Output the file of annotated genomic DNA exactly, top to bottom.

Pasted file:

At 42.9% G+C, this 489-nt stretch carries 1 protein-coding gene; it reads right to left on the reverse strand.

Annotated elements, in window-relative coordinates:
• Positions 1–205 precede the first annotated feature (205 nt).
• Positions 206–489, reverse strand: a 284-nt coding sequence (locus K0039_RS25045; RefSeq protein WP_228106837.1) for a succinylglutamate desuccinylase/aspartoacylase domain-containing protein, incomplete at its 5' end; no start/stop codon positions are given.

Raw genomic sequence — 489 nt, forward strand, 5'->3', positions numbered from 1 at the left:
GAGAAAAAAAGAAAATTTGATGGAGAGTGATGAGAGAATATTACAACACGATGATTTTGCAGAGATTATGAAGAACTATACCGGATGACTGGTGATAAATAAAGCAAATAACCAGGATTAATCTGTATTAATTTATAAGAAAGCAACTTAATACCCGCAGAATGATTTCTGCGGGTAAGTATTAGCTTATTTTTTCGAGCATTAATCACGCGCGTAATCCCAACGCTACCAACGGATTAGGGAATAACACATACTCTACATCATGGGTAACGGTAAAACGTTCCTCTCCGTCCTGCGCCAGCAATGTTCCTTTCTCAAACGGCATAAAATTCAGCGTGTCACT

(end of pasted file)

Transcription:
At 42.9% G+C, this 489-nt stretch carries 1 protein-coding gene; it reads right to left on the reverse strand.

Annotated elements, in window-relative coordinates:
• Positions 1–205 precede the first annotated feature (205 nt).
• Positions 206–489, reverse strand: a 284-nt coding sequence (locus K0039_RS25045; RefSeq protein WP_228106837.1) for a succinylglutamate desuccinylase/aspartoacylase domain-containing protein, incomplete at its 5' end; no start/stop codon positions are given.

Raw genomic sequence — 489 nt, forward strand, 5'->3', positions numbered from 1 at the left:
GAGAAAAAAAGAAAATTTGATGGAGAGTGATGAGAGAATATTACAACACGATGATTTTGCAGAGATTATGAAGAACTATACCGGATGACTGGTGATAAATAAAGCAAATAACCAGGATTAATCTGTATTAATTTATAAGAAAGCAACTTAATACCCGCAGAATGATTTCTGCGGGTAAGTATTAGCTTATTTTTTCGAGCATTAATCACGCGCGTAATCCCAACGCTACCAACGGATTAGGGAATAACACATACTCTACATCATGGGTAACGGTAAAACGTTCCTCTCCGTCCTGCGCCAGCAATGTTCCTTTCTCAAACGGCATAAAATTCAGCGTGTCACT